Avg: 3.1 from 75 votes
|Type:||Trad, 200 ft, 3 pitches|
|FA:||Joe Cote and Eric Radack Oct .17th, 1971|
|Page Views:||7,318 total · 55/month|
|Shared By:||lee hansche on Mar 24, 2007|
|Admins:||Jay Knower, M Sprague, lee hansche, Jeffrey.LeCours, Robert Hall, Jonathan Steitzer|
DescriptionThis climb is one of those that the first time you look at it it makes you feel like you must climb it. It speaks to you and draws you in. That is both good and bad: good because it is a stellar route, bad because it can draw you in when you are not ready. There have been a few injuries on this climb over the past few years due to people getting pumped, stuffing in less than optimal gear, and then falling from the powerful pumpy layback crux.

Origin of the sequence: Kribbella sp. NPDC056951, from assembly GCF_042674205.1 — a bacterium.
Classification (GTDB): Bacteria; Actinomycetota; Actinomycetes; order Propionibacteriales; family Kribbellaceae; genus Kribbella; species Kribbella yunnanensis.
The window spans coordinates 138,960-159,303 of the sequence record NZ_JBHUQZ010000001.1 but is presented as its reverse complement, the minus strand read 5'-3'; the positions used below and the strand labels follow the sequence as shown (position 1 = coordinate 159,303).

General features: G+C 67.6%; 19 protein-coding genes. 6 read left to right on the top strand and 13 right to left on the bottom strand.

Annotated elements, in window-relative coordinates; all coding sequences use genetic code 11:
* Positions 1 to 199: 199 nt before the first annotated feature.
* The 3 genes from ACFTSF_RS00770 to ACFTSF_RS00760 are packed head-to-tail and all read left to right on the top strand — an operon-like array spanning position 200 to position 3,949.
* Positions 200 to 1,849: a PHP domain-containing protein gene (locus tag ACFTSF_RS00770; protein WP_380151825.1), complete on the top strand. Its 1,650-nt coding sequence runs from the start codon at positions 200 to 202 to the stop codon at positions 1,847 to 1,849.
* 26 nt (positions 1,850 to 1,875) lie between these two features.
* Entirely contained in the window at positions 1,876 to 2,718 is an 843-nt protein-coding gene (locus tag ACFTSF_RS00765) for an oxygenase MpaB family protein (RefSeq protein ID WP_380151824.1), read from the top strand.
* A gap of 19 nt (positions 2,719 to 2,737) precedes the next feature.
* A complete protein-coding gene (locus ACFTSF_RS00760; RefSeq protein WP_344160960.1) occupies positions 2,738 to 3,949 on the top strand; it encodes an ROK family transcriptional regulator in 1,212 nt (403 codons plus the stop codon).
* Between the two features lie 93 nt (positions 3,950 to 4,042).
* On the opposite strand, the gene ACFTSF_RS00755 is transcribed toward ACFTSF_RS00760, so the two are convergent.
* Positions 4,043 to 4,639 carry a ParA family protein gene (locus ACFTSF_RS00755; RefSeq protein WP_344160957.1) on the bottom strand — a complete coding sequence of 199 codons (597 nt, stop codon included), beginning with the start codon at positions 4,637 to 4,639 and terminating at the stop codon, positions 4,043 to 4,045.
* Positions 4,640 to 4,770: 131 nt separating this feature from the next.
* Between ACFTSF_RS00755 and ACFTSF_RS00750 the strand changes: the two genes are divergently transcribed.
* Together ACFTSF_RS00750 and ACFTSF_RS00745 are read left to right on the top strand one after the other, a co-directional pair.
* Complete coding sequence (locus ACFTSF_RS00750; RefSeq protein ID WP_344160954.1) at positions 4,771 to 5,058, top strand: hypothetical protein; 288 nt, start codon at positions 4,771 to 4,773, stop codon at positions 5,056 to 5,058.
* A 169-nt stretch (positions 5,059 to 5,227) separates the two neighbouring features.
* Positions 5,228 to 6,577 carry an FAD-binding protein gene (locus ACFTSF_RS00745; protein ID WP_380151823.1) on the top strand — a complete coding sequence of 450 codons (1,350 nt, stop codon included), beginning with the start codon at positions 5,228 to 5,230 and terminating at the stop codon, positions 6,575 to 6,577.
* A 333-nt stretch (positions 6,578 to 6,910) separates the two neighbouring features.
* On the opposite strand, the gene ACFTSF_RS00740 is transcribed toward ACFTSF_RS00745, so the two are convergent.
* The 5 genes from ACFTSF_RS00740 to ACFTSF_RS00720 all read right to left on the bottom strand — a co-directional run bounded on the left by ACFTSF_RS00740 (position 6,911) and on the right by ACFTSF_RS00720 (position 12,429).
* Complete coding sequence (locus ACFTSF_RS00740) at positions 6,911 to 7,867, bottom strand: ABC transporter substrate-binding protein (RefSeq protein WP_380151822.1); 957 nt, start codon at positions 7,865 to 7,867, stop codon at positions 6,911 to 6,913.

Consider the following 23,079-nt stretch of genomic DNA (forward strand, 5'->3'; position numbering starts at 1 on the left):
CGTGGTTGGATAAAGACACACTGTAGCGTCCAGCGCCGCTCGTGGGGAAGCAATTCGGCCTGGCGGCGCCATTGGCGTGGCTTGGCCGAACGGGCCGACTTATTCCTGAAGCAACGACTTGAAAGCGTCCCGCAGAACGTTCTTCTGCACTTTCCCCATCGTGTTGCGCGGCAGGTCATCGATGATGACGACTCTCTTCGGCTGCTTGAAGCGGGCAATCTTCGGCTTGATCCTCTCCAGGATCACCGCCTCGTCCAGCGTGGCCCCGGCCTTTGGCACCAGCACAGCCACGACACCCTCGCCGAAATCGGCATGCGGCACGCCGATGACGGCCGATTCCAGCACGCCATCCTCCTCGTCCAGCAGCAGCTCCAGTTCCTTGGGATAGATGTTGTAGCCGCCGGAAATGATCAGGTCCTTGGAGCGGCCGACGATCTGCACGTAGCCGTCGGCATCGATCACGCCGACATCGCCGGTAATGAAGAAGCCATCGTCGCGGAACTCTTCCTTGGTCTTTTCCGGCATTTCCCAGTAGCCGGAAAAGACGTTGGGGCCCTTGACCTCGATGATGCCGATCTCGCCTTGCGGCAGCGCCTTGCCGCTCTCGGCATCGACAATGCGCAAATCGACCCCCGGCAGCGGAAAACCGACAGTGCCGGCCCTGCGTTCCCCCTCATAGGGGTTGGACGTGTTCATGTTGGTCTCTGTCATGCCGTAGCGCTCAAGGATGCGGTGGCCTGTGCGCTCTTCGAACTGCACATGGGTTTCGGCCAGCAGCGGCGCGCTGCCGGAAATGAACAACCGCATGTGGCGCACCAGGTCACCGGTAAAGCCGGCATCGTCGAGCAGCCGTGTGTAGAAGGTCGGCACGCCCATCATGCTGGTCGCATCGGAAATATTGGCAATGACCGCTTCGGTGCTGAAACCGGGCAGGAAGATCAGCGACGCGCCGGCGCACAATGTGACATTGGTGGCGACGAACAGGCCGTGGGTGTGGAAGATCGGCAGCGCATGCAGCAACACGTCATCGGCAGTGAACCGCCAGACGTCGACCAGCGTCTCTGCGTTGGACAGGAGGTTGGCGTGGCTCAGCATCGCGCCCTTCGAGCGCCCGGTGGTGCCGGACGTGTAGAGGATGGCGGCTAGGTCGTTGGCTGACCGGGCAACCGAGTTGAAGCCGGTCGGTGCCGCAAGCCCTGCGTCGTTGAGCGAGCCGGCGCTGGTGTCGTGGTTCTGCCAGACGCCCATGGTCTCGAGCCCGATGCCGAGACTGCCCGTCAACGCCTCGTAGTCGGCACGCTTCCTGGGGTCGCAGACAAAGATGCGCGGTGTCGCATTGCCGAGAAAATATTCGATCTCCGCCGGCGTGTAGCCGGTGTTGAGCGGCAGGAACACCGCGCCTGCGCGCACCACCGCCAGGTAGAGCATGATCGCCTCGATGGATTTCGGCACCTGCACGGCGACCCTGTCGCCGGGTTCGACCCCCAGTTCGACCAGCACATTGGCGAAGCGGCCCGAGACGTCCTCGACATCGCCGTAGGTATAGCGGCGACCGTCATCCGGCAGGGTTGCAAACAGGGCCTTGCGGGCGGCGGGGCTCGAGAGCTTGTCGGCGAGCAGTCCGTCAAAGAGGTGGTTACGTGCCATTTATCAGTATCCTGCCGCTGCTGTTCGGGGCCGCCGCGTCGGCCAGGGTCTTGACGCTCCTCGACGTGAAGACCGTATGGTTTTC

It's a great climb, so by all means climb it, but be sure to take the time to make every piece count. There is good gear all the way. but it can be tough to see, since the crack is at your knees much of the time.
Pitch 1: (5.6) Climb the right leaning crack off of the ledge to a small belay stance to the right of the crack. It's a hand and fist size for the most part. Build an anchor in the crack.
Pitch 2: (5.9) Continue along the crack using face holds when they present themselves. It is possible in a few spots to step down and right to get a good view of your placement, and the climbing to come. The crux comes as a tough, burly, layback as the crack steepens. Take the time to protect well. After that you get to a stance below a final crack. The original line went right around easy climbing to the ledge, but if you want another 5.9 crux then fire the crack straight up to the ledge. Belay in a crack on the ledge.
Pitch 3: (5.6) Head up the cracks past a pin to more easy climbing and in to the woods at the top. Belay from trees. Hike off, or hitch a ride...